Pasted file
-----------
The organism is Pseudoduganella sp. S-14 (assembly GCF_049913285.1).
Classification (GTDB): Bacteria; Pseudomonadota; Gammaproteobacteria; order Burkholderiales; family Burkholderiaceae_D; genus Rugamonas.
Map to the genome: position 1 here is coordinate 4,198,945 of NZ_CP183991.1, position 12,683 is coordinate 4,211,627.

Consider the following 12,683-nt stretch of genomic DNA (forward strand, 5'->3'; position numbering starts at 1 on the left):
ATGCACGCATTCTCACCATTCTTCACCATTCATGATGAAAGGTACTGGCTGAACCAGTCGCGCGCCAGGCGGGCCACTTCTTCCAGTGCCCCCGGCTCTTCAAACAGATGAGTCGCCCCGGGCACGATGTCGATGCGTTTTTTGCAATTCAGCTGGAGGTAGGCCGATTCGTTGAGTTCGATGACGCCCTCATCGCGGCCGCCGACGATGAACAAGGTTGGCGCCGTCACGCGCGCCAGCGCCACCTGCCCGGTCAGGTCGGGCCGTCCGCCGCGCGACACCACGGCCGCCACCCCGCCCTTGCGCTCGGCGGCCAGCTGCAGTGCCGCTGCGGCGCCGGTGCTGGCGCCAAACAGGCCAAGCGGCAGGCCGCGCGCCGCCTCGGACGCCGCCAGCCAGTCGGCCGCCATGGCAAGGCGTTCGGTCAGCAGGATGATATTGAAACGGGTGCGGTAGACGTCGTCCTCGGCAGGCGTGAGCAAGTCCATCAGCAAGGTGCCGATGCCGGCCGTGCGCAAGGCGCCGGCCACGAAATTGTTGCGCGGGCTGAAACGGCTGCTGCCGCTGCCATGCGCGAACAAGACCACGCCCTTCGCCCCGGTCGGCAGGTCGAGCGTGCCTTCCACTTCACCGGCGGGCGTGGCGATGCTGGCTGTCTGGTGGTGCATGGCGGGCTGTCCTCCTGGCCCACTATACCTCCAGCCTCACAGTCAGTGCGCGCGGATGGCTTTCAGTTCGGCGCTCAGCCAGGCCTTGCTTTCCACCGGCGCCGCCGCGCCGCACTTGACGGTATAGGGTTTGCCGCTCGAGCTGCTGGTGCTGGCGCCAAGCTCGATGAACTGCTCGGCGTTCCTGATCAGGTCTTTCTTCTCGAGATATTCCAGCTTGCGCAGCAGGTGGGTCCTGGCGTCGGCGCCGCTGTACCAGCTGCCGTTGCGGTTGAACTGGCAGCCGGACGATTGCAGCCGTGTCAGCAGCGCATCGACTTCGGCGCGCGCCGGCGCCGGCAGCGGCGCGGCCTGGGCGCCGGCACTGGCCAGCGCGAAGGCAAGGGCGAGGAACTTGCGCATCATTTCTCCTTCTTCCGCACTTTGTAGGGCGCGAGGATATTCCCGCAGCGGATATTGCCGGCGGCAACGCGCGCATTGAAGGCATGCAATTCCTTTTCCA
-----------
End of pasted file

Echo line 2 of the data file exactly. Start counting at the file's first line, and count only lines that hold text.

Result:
Classification (GTDB): Bacteria; Pseudomonadota; Gammaproteobacteria; order Burkholderiales; family Burkholderiaceae_D; genus Rugamonas.